I'll never forget my first time. Sixteen years old and perched on the sandy dunes of Cape Cod under a setting sun, I watched the surfer drop into an indigo Atlantic wave and glide all the way to shore. Mesmerized — no, obsessed — I beelined to the convenience store the very next day for surf magazines, on a mission for some kind of clue how to be just like the goddess I'd seen in the water. Yet, as I looked at the taut, tanned bodies slashing through waves in the glossy pages of Surfing, it was suddenly obvious that I had been born in the wrong place, and probably to the wrong family, too.
Like quintessential California girl Cameron Diaz or Blue Crush–era Kate Bosworth, surfers have always struck the perfect balance: They look like they have no problem eating dinner in a bikini or throwing down at Pipeline's famous waves in Hawaii. Unlike the cute, good-girl archetypes of the past, the modern Gidgets represent radiance and self-assurance. How did they get so hot? And could I, with my pasty New England skin and dull-brown, shoulder-length hair, ever come close?
The following summer, I signed up for an Orange County surf camp at San Onofre beach. The very first wave I caught washed me up on the rocky shore and pushed my bikini top down to my waist. Coughing up water, I started having doubts. Was getting pounded really the path to enlightenment? Searching for answers, I hiked my suit up, wrested my board back, and struggled to paddle out again. But in no time my arms fell limp, and I was too weak to get past the inside of the break where the waves crash. The next day, I went out into the water again, and again the day after that. Soon, I was hardly aware that I was wearing a bikini, much less worried about how I looked in it. Catching a wave became my central focus, even if most of the time it took hours to get one.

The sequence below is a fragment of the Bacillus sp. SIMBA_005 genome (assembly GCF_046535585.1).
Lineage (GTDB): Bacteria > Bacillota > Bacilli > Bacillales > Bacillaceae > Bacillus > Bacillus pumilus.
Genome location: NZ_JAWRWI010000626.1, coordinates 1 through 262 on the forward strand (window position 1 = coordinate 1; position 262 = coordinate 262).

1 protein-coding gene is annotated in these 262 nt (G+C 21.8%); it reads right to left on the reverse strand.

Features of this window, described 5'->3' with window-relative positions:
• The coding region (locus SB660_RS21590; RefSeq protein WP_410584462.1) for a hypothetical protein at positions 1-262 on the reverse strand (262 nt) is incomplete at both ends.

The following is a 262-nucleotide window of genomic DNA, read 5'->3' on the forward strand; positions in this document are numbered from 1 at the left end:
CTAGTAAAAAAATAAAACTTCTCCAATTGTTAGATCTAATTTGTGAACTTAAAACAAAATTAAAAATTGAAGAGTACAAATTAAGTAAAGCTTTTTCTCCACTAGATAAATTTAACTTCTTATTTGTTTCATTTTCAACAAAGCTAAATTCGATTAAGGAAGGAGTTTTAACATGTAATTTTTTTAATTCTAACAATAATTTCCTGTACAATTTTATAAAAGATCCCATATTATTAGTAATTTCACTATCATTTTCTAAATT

As the week went on, my fear subsided. The pride I felt in standing up on my board for the first time was indescribable. The next day, I woke up with excitement instead of anxiety and loosened up around my campmates. I even found myself hanging out with the instructors who'd seemed unapproachable just days before.
Clearly, the sexiness and sense of adventure I sought came from someplace inside. Before a golden tan sets in or hair starts bleaching, there's a mental shift that happens when you paddle out for those beginner waves. The secret to surfing's transformative power stems from facing your fears and challenging yourself physically, according to Wende Zomnir, executive creative director for Urban Decay makeup, and an avid surfer. It gives you "confidence in your own skin," she says. "Sometimes it's not that fun, like when you get caught inside a heavy set of waves breaking on you. But if you have the power to deal with the consequences of being out there, there's this inner beauty that's cultivated and shines through."
It was true: Headed into my senior year of high school at the time, I was deeply nervous about leaving home for college. But when I was in the water, my anxieties vanished.
Long after my week at San Onofre, I hit the road for Australia, Fiji, and beyond to surf full-time, visiting spots I'd previously only seen in pictures. Although I didn't become a pro, I did learn how to change out of my suit in the beach parking lot (a trick that requires a towel tied tightly around the waist and deft maneuvering; forget about underwear), how to evade airport fees for surfboards (pretend no one's ever charged you before), and even how to spend a birthday alone at a beach in southern France (remind yourself how tough you are, then call in a foreign boyfriend).
Now I live in Los Angeles, where the beach is a part of my daily life. Still, I sometimes look around while waiting for a wave and zero in on the strongest, most gorgeous girls — getting all the good ones, of course — and I wonder if I look like them. But then, as I paddle and get ready for takeoff, I forget my insecurities. Who cares? I am that surfer girl.